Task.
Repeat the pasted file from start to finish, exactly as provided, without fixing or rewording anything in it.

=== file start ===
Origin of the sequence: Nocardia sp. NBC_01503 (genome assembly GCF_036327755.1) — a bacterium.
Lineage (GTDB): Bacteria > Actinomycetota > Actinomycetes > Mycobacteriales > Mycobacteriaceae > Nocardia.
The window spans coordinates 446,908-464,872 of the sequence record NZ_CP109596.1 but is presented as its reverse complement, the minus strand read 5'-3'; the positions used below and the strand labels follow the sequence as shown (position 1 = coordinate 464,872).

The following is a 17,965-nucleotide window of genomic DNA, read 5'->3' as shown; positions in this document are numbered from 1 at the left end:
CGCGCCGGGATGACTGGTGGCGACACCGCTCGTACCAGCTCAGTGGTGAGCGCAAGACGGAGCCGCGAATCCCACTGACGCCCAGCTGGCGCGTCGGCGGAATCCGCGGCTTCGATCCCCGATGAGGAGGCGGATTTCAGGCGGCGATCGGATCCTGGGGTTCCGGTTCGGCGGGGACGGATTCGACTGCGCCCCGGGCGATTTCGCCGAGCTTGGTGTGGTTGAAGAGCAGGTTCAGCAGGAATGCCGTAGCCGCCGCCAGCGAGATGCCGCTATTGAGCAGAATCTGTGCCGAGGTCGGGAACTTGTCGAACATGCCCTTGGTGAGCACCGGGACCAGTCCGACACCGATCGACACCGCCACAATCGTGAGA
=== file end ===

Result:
Origin of the sequence: Nocardia sp. NBC_01503 (genome assembly GCF_036327755.1) — a bacterium.
Lineage (GTDB): Bacteria > Actinomycetota > Actinomycetes > Mycobacteriales > Mycobacteriaceae > Nocardia.
The window spans coordinates 446,908-464,872 of the sequence record NZ_CP109596.1 but is presented as its reverse complement, the minus strand read 5'-3'; the positions used below and the strand labels follow the sequence as shown (position 1 = coordinate 464,872).

The following is a 17,965-nucleotide window of genomic DNA, read 5'->3' as shown; positions in this document are numbered from 1 at the left end:
CGCGCCGGGATGACTGGTGGCGACACCGCTCGTACCAGCTCAGTGGTGAGCGCAAGACGGAGCCGCGAATCCCACTGACGCCCAGCTGGCGCGTCGGCGGAATCCGCGGCTTCGATCCCCGATGAGGAGGCGGATTTCAGGCGGCGATCGGATCCTGGGGTTCCGGTTCGGCGGGGACGGATTCGACTGCGCCCCGGGCGATTTCGCCGAGCTTGGTGTGGTTGAAGAGCAGGTTCAGCAGGAATGCCGTAGCCGCCGCCAGCGAGATGCCGCTATTGAGCAGAATCTGTGCCGAGGTCGGGAACTTGTCGAACATGCCCTTGGTGAGCACCGGGACCAGTCCGACACCGATCGACACCGCCACAATCGTGAGA